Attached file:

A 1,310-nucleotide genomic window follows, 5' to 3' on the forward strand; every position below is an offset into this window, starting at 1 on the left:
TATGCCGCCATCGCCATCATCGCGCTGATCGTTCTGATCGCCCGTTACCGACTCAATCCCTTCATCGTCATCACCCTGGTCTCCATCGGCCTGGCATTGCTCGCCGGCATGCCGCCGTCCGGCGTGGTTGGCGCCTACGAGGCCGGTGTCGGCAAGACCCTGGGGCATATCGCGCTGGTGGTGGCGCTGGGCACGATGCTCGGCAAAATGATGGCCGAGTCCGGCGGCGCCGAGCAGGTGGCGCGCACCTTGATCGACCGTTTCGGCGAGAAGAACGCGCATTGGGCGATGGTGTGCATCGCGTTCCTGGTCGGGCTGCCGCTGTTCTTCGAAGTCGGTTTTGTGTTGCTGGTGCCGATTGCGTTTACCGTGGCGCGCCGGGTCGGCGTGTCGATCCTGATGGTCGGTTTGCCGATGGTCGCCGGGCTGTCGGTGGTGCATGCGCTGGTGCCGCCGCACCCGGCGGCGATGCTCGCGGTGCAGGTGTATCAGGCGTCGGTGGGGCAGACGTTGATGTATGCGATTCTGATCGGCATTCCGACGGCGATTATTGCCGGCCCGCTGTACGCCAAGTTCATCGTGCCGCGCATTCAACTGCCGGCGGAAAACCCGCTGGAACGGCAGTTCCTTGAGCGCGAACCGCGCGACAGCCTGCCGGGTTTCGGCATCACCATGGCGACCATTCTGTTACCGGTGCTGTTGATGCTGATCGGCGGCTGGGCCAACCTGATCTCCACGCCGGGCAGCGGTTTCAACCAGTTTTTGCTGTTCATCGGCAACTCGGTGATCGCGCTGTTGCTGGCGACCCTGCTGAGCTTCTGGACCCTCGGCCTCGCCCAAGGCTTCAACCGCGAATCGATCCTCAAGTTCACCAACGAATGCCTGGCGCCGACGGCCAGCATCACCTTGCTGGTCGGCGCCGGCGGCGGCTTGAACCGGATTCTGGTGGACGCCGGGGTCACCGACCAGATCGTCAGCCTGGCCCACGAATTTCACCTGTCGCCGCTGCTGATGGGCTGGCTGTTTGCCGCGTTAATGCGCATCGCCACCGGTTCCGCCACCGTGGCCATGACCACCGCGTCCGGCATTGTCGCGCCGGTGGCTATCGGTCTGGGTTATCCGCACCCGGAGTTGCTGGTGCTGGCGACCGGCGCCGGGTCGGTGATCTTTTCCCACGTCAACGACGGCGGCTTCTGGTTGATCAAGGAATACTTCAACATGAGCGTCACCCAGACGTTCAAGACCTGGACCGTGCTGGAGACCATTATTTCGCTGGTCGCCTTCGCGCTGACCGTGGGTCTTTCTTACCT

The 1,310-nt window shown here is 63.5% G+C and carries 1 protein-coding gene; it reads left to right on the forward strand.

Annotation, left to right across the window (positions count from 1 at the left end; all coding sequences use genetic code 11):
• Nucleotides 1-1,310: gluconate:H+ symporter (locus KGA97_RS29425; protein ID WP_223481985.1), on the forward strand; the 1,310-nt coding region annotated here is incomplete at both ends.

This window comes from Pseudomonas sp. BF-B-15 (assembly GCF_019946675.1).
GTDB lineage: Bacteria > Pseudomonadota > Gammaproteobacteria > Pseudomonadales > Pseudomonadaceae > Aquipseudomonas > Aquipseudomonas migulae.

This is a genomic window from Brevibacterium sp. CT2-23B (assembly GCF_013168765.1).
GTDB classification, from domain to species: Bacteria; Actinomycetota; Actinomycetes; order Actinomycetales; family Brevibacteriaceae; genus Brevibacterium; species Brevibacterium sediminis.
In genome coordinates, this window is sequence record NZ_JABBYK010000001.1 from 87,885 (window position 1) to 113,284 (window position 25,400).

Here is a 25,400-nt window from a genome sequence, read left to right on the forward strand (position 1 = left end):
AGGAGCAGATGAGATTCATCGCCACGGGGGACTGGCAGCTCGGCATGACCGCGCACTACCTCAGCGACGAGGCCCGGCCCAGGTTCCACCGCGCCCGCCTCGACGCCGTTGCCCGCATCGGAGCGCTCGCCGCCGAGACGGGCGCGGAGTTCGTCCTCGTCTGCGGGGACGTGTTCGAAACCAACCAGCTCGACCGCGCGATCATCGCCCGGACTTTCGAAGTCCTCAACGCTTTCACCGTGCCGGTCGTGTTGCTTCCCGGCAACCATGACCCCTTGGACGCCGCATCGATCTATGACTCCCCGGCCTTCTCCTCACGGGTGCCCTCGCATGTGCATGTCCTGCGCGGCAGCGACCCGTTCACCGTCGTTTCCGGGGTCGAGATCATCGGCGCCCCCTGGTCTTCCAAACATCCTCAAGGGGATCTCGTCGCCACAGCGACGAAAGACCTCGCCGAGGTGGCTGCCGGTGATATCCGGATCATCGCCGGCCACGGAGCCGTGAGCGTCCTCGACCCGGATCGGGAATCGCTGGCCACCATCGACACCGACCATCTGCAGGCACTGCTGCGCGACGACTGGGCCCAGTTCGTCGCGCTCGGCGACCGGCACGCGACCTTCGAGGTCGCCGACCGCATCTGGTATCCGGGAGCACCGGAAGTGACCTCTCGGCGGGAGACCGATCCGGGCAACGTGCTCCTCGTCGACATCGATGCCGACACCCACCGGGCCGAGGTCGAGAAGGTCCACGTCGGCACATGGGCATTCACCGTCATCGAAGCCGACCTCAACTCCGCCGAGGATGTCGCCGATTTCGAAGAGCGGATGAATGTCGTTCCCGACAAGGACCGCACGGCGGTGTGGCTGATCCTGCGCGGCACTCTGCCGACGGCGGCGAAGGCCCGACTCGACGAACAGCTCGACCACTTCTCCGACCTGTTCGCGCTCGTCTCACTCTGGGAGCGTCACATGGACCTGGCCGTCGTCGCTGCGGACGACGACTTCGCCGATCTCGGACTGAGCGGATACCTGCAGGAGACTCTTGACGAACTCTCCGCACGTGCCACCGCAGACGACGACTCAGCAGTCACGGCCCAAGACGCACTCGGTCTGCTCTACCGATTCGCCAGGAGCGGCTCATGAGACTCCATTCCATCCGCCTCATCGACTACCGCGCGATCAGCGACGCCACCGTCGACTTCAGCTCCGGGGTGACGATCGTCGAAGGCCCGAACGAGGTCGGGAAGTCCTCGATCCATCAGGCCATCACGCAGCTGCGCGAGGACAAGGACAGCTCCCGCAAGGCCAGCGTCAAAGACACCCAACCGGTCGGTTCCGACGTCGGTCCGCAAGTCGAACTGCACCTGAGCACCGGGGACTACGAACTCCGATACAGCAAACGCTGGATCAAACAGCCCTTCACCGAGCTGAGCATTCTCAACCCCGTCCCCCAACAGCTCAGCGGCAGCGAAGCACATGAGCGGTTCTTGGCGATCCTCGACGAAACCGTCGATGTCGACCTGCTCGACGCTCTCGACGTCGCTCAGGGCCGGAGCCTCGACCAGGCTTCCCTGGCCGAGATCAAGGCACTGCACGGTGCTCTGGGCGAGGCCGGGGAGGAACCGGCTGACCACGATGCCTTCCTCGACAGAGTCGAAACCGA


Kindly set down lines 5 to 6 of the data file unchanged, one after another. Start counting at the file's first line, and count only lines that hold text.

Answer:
• Nucleotides 1-1,310: gluconate:H+ symporter (locus KGA97_RS29425; protein ID WP_223481985.1), on the forward strand; the 1,310-nt coding region annotated here is incomplete at both ends.

This window comes from Pseudomonas sp. BF-B-15 (assembly GCF_019946675.1).